To research

Looking through a microscope is a typical activity of many geoscientists as minuscule details reveal the history of rocks. Microfossils or even smaller nannofossils represent the remains of animal or plant organisms. Micropalaeontologists use them for dating the relative age and former sedimentary environment of rocks. Information on water depth, salinity or climate at the time of deposition can thus be gained.

Intergrowths gray and yellowish crystals.
Thin section of a Pegmatites with the minerals spodumene, quartz and feldspar (width about 3 mm)
© Geological Survey of Austria
Thin sections of rock.
Thin sections of rock.
© Geological Survey of Austria / Lois Lammerhuber

Crystalline geologists study thin sections of rocks under special microscopes. Polarised light makes minerals appear in certain colours. The determined mineral association allows to infer pressure and temperature conditions in the Earth’s interior at the time of rock formation.

Through meticulous research, time slices of the geological past can be modelled and put together to reconstruct Earth’s history. Further topics of basic geological research include the position of former continents on the globe, the face of Austria before the formation of the Alps and glaciations during ice ages.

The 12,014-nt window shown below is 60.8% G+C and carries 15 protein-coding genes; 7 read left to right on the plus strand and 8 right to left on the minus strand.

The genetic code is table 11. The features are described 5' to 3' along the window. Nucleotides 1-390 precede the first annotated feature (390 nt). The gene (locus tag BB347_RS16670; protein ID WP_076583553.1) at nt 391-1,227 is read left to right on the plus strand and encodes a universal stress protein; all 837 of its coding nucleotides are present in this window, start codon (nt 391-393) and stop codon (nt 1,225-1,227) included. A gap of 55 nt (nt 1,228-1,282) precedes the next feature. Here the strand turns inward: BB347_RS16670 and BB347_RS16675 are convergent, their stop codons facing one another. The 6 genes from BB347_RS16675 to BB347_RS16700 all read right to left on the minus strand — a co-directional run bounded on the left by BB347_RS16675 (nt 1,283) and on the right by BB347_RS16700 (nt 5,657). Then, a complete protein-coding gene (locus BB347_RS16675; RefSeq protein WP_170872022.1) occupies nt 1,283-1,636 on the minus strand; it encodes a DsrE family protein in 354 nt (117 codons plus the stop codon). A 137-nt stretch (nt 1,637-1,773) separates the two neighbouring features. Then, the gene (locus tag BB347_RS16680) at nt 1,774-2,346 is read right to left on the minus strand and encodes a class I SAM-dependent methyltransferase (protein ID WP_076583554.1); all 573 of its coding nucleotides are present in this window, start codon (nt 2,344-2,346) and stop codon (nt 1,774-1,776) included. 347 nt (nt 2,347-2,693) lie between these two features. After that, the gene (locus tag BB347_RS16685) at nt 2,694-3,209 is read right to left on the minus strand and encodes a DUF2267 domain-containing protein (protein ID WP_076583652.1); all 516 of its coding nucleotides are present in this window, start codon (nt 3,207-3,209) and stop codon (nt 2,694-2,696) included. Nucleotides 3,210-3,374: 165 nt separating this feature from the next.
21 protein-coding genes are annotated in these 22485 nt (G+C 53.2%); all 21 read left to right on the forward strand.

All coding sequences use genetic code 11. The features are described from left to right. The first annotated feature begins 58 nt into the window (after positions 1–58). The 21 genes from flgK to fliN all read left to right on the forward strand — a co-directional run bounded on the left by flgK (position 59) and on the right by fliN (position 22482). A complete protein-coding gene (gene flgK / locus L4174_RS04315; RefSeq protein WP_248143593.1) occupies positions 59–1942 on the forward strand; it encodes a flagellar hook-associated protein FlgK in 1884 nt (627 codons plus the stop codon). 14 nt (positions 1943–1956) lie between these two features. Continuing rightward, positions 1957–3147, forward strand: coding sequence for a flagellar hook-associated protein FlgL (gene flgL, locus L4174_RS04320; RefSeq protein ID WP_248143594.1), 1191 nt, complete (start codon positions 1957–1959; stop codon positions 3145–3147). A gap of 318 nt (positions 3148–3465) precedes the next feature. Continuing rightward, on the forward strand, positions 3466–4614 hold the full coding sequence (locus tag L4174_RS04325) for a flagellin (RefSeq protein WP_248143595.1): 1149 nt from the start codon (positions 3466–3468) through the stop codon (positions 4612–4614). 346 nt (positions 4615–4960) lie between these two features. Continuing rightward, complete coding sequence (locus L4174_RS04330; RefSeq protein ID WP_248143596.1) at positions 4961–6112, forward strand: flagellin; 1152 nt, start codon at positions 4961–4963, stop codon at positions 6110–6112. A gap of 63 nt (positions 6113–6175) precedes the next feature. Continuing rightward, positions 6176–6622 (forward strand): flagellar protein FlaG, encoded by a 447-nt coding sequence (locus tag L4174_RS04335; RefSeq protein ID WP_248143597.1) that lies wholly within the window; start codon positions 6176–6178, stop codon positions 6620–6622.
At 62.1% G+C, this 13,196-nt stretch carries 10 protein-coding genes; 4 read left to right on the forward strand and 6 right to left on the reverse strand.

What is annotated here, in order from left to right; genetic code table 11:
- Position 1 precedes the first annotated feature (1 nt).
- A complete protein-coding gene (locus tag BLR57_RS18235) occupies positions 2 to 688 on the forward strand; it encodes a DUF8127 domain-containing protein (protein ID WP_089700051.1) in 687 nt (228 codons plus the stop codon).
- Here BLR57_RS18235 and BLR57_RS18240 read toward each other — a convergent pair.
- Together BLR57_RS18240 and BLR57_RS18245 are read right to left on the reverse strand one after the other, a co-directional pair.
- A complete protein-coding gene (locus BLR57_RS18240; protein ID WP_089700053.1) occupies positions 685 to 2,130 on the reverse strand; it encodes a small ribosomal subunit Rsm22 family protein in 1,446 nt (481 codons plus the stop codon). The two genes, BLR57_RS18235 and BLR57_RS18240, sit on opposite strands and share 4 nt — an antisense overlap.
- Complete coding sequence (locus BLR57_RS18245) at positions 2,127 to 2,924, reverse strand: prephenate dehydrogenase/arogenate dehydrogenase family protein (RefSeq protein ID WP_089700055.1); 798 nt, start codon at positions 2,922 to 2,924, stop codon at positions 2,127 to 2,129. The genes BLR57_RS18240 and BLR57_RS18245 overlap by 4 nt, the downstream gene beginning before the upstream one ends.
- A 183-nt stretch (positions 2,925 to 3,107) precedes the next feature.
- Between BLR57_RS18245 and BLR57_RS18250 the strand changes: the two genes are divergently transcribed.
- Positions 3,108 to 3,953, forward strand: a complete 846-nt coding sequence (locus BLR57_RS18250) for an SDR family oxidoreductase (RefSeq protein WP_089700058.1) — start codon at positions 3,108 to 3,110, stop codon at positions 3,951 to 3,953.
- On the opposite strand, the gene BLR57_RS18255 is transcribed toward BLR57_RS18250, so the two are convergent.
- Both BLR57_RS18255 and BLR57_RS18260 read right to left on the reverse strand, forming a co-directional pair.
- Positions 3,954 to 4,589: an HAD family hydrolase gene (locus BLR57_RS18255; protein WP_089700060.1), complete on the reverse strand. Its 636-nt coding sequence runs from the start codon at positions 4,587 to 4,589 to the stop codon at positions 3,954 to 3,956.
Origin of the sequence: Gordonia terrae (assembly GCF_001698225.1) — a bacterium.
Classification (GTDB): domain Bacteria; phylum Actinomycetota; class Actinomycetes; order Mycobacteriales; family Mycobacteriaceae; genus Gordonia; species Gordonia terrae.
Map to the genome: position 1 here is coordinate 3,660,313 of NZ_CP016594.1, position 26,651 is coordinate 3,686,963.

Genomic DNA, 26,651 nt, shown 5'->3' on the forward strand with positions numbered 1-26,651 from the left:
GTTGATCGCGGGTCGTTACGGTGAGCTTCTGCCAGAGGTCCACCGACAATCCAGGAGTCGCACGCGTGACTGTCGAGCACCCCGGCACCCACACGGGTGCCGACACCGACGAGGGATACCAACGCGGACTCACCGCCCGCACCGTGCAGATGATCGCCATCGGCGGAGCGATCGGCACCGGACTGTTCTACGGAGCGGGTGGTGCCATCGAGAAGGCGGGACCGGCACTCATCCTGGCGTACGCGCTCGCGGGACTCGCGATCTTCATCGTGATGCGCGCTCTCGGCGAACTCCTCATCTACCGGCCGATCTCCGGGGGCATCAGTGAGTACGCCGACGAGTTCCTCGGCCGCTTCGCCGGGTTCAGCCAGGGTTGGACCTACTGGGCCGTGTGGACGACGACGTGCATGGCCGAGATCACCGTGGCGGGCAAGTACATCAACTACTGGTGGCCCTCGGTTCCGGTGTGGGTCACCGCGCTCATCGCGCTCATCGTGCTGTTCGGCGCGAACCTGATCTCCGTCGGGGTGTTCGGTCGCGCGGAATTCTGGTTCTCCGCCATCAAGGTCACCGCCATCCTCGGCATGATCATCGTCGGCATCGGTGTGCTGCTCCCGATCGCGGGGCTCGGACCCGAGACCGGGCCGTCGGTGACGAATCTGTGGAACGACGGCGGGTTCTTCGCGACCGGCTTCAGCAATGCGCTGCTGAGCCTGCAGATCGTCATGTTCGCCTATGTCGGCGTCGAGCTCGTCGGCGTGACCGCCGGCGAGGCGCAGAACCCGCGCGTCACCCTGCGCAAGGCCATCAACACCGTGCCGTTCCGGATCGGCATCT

A scanning electron microscope, left behind a screen, right behind a lady.
The scanning electron microscope magnifies minuscule fossils for the display on computer screens.
© Geological Survey of Austria / Lois Lammerhuber

Research geologists naturally include neighbouring countries as geological units continue across borders. Discussion with colleagues, joint field trips and research lead to scientific publications which are presented at international conferences.

In the field of development of instruments and methods, GBA contributes significantly. Examples include optimising geophysical measurement systems and developing expert systems for the evaluation of mineral resources.